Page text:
As a fellow behaviorist, Skinner believed that conditioning played a significant role in the learning process. He studied Thorndike’s law of effect using a piece of experimental apparatus now known as an operant conditioning chamber, or ‘Skinner box’. An animal is placed in a box, which contains a reward mechanism such as a hopper to dispense food pellets. A researcher can observe the animal whilst administering rewards. Punishments can also be imposed using the electrified base of the box to deliver electric shocks. A light and a speaker built into the side of the chamber allow for a signal to be communicated to the subject, whilst the animals are given with a lever to press.

In 1938, Skinner published The Behavior of Organisms, in which he described the functions of operant conditioning. Whilst experimenting with an operant conditioning chamber, he had found that animals behaving in a particular manner would either repeat or avoid that behavior depending on whether they were subsequently rewarded or punished.

In one experiment, Skinner (1948) observed the behavior of pigeons in the box. The birds were free to move around the box, turning full circle and moving their heads. Meanwhile, the hopper fed the subjects at regular timed intervals, regardless of the their behavior. Skinner found that when a bird’s particular movement was coincidentally but repeatedly followed by food, the pigeons would interpret the behavior as having caused the hopper to offer a reward. A variety of superstitious behaviors, including twists and full-circle turns, were adopted by the birds in the expectation that food would follow. 

Skinner explained the pigeons’ behavior in terms of operant conditioning. The food served as a positive reward for the birds’ behavior, leading them to repeat a particular movement more often when they found that it was subsequently rewarded.

The reinforcements and punishments which influence behavior take a number of forms. A positive reward or punishment describes the imposition of a stimuli in a situation. Depending on the stimuli, this may either promote or discourage an individual’s behavior. Conversely, negative rewards and punishments involve the removal of a particular benefit or punishment. Again, these reinforcements may influence a person’s future actions.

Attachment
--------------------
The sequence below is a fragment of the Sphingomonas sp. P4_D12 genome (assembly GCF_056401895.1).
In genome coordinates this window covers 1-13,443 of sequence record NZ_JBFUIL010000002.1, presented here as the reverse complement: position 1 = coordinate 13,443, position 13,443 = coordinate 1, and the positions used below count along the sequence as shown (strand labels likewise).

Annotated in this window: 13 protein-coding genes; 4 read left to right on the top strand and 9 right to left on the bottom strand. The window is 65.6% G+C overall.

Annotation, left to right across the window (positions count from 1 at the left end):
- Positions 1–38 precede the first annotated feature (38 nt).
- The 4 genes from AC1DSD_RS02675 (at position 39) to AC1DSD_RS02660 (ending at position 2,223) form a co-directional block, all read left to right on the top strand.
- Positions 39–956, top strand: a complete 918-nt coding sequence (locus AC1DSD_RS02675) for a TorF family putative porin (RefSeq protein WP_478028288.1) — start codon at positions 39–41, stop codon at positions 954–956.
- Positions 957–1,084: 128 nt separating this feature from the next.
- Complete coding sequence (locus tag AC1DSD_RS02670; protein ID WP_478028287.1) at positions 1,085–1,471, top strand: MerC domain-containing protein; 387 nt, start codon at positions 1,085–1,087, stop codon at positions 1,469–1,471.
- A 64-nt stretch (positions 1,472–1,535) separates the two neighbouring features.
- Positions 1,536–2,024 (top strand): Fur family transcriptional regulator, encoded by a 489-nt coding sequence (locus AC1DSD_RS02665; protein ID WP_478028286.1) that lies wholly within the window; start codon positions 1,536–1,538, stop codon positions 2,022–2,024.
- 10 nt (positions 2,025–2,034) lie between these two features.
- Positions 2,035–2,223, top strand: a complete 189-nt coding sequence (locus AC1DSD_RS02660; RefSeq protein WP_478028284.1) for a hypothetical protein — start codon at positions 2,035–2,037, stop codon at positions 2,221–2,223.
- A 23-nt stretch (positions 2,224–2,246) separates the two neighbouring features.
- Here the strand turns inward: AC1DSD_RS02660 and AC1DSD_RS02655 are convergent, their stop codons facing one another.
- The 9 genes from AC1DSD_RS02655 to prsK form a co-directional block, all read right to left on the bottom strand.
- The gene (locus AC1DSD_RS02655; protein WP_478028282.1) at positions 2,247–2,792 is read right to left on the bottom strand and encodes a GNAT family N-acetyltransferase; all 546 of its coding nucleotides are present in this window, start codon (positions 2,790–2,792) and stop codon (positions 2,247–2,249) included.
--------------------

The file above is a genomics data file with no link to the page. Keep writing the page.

Positive Reinforcement

A positive reinforcement is the provision of a reward or other benefit following a desirable action. This encourages a person or animal to repeat a particular behavior in future, in the hope that the reinforcement will be repeated.

Examples of positive reinforcements include:

  • A dentist gives a boy a sticker after he remains calm throughout a dental check-up. The child will be encouraged to behave well at the dentist’s practice in future, expecting that he will receive more stickers. 
  • Rewarding a dog with a treat after it has successfully completed a training maneuver when rehearsing for a dog show.
  • In some food courts, electronically-operated waste bins contain a sensor and a speaker. When the bin senses a person emptying waste into the receptacle, the speaker emits a recorded voice which thanks the user for using the bin, instead of choosing to leave their litter. This appreciation may lead the user to seek gratification again by using the waste bin in the future.

Negative Reinforcement

Negative reinforcements are the removal of an undesirable or uncomfortable stimuli from a situation. Such reinforcements may involve the ceasing of punishment when a person’s behavior conform to a demand. In order to avoid future punishment, an individual may change his or her behavior. For example:

  • A girl who regularly fights with her sister is told by her parents that she is to be grounded on the days that she misbehaves. On days when the girl changes her behavior, the punishment is lifted, and she learns act more amicable towards her sister.
  • A person climbing into a hot bath is burnt and quickly climbs out of the water. Subsequently, they learn to wait for the bath to cool before entering the water in order to avoid being burnt again.
  • A man attends a music concert. The band is uncomfortably loud and he leaves the concert hall to find a quieter environment. In future, he declines invitations to watch bands in order to avoid the loud music, which operated as a negative reinforcement.

Positive Punishment

A positive punishment is a stimuli imposed on a person when they behave in a particular way. Over time, the person learns to avoid the positive punishment by altering their behavior.